Have you heard of this book yet? If you haven’t yet, I predict you will. Let’s just say it is garnering its fair share of attention and controversy. Battle Hymn of the Tiger Mother is a true story by Amy Chua and it describes how she parented her two daughters in “The Chinese Way” and the extraordinary results she achieved. The book is her attempt to answer the question she was always being asked about how Chinese parents are able to raise such stereo-typically successful kids. She is highly accomplished herself and is a Professor of Law at Yale. Her parenting in “The Chinese Way” is an extreme contrast to the way most Westerners raise their children and as a Westerner myself, I was cringing my way through most of the book. However, having said that, I have to say that a lot of what she did is admirable . I never questioned her love for her daughters LuLu and Sophia. The intensity of her love, and her high expectations is what propelled her girls to unbelievably high success. One daughter mastered the piano and played at Carnegie Hall at the age of 14 and the other was considered a prodigy and mastered the violin.
Here is a short list of some of the things her girls were not allowed to do:
Attend a sleepover
Have a play date
Be in a school play
Complain about not being in a school play
Watch TV or play computer games
Choose their won extracurricular activities
Get any grade less than an A
Not be the #1 student in every subject gym and drama
Play any instrument other than the piano or violin (because they were believed to be the most difficult and therefore the most worthwhile), not play the piano or violin
My very Western kids are guilty of all the above. :)
“What Chinese parents understand is that nothing is fun until you're good at it. To get good at anything you have to work, and children on their own never want to work, which is why it is crucial to override their preferences” ~ Amy Chua
This is one point where I agreed with the author. I think there is a lot of truth in the statement quoted above.
“Western parents worry a lot about their children's self-esteem. But as a parent, one of the worst things you can do for your child's self-esteem is to let them give up. On the flip side, there's nothing better for building confidence than learning you can do something you thought you couldn't.” ~ Amy Chua
I used to say to my husband when our kids were in Elementary School that if a kid blew his nose and used a tissue, they would give him an award. I have lost count on how many certificates my kids have been given over the years. Most of them meant nothing to my kids. They were a dime a dozen. Here in America, blue ribbons and trophies just for participating are passed out to everyone. We have gone overboard in recognizing everyone for everything and the real world doesn’t work that way. And because of this, I think we are doing a disservice to our kids. I think it dilutes the sense of pride a child can experience from real achievement and takes away from the joy of success that comes with true hard work. The trophies and ribbons that mean the most are the ones my kids worked hard to get. They are the ones they worked their fannies off to achieve.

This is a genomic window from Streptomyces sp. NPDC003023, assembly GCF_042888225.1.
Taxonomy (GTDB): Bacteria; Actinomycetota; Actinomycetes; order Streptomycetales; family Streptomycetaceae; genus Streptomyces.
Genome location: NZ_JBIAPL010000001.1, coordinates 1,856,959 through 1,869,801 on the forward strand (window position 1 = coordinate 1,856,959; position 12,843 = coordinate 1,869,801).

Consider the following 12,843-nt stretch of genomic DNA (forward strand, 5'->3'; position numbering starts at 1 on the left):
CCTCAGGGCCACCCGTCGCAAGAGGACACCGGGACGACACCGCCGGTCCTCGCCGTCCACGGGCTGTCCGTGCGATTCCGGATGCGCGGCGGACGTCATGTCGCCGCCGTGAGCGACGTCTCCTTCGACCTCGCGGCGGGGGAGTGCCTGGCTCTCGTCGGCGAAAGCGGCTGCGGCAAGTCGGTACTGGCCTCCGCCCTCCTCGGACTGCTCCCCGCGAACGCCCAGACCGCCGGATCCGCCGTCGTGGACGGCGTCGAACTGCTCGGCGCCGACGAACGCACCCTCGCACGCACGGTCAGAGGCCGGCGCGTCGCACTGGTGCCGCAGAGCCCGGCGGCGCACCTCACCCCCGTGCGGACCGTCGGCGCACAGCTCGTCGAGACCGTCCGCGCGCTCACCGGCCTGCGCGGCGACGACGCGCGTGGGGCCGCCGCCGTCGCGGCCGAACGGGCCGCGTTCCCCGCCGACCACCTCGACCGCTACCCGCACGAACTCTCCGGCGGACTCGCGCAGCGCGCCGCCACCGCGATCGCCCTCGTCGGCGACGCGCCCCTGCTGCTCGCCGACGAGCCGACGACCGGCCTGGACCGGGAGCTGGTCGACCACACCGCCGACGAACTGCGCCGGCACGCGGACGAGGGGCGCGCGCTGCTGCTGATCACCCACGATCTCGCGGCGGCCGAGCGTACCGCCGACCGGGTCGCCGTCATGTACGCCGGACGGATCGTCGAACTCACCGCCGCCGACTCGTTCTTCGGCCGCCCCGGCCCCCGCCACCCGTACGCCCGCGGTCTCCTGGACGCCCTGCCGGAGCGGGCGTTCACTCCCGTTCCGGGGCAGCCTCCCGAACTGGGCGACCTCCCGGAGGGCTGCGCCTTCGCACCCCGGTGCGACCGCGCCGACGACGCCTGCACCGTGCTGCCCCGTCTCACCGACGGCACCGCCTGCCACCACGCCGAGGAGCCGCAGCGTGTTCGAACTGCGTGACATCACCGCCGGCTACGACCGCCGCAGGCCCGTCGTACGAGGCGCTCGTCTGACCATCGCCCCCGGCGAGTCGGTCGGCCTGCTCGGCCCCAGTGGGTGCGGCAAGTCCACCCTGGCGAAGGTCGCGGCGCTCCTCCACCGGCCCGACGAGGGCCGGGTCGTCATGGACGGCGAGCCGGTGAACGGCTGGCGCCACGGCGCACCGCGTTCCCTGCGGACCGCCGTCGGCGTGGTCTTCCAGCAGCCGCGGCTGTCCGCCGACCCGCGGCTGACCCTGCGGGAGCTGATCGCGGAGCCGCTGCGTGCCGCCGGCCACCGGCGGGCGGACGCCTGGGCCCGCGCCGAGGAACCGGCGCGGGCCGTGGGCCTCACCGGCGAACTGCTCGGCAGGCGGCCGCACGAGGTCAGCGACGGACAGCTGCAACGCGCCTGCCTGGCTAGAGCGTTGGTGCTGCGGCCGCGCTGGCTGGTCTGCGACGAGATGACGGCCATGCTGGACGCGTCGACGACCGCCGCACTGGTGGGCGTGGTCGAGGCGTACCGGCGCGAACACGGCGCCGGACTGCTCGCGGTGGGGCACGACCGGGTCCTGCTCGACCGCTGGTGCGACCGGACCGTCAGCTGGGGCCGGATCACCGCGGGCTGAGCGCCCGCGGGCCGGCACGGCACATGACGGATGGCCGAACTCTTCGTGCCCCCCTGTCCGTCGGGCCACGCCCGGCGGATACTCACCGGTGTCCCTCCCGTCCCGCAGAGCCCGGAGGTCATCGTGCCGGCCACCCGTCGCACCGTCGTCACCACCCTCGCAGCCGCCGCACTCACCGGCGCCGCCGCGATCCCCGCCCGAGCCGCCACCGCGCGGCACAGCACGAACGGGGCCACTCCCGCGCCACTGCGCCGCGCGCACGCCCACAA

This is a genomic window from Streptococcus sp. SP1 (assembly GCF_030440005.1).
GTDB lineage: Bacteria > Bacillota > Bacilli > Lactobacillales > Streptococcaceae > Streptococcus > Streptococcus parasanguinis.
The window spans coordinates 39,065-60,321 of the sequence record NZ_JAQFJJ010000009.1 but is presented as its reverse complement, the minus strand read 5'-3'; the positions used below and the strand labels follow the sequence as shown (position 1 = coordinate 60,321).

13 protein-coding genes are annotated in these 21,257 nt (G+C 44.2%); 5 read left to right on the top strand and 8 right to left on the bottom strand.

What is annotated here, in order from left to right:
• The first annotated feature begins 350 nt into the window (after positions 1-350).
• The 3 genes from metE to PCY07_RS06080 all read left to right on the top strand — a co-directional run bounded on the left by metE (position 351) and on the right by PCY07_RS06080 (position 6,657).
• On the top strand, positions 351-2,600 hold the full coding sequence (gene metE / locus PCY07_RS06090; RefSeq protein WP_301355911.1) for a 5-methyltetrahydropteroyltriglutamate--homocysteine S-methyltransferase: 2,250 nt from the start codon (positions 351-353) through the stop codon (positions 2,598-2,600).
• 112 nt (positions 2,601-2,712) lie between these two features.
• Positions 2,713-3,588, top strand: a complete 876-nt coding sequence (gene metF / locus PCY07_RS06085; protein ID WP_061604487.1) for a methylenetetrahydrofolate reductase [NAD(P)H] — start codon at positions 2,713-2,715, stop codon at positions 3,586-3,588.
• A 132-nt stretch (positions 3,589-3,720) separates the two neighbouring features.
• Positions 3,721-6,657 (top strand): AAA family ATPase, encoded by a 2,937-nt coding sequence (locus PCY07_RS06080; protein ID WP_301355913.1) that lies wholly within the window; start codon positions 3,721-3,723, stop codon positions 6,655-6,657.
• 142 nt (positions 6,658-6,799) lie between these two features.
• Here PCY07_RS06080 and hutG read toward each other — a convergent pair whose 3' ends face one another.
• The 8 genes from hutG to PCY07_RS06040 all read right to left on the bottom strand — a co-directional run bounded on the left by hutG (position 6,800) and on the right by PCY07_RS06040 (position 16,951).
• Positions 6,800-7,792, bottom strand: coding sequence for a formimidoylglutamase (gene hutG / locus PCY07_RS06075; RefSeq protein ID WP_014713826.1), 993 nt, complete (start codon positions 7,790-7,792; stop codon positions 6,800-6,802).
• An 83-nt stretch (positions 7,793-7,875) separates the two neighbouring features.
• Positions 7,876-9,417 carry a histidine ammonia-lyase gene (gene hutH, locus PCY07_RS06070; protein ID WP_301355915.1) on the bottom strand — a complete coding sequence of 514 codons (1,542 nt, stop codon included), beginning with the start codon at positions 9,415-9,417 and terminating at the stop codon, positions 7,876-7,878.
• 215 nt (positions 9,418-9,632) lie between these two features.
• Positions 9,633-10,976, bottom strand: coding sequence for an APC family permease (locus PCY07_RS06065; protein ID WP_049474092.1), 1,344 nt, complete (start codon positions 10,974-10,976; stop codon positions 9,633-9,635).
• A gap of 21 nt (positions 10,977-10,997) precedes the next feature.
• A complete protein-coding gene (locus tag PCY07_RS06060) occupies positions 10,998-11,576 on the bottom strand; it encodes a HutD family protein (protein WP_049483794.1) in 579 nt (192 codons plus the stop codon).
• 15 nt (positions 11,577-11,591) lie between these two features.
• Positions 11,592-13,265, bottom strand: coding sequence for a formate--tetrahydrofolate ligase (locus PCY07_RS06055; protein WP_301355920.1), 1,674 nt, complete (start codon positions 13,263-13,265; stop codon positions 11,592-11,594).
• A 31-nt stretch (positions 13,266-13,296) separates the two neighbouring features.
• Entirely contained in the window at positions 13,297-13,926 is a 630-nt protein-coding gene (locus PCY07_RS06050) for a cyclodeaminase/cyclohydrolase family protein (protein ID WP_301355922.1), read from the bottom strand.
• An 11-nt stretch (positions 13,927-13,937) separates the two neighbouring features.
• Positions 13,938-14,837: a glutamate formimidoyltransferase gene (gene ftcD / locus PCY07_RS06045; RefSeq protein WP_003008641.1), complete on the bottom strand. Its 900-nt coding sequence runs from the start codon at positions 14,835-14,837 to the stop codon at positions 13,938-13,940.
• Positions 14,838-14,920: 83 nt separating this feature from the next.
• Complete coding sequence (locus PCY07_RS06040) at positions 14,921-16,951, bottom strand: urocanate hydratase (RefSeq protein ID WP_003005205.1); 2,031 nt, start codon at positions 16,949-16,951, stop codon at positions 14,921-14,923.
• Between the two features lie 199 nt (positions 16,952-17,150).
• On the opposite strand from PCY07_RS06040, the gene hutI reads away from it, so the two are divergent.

“Tenacious practice, practice, practice is crucial for excellence; rote repetition is underrated in America.” ~ Amy Chua
Her girls practiced for hours every day. Hotels when they were traveling were booked based on whether there was a piano in the lobby, restaurant, or bar available for her daughter to practice on. Tell me that’s not extreme?
And where was her husband Jed during all of this? He is present in the book but not very well defined. I would have like to have read more about their relationship. Her extreme points of view and actions made me think there had to have been some major blow outs between the two of them. But, reading her story we really never get a good sense about him. He’s there. He doesn’t always agree with her methods but he seems content to let her be the dominant and driving force in the family.
“Western parents try to respect their children's individuality, encouraging them to pursue their true passions, supporting their choices, and providing positive reinforcement and a nurturing environment. By contrast, the Chinese believe that the best way to protect their children is by preparing them for the future, letting them see what they're capable of, and arming them with skills, work habits and inner confidence that no one can ever take away.” ~ Amy Chua
So while I disagreed with most of her methods, the prime example was when she called her daughter “garbage” because she couldn’t master a piece of music she was working on (along with several other cringe worthy episodes), reading the book I felt like I understood her motivations. It wasn’t a lack of love by any means that drives her to verbally “abuse” her daughters it was quite the opposite. It was the intense love and the belief that they could and would do better. And although I was able to understand her point of view and motivations, they were very hard for me to relate to. She does, however, a remarkable job of explaining the stereotype.
Practice makes perfect!
My thanks to TLC Book Tours who provided me with a copy of this book to read and who have linked to my review and other blogger’s reviews of this book on their website.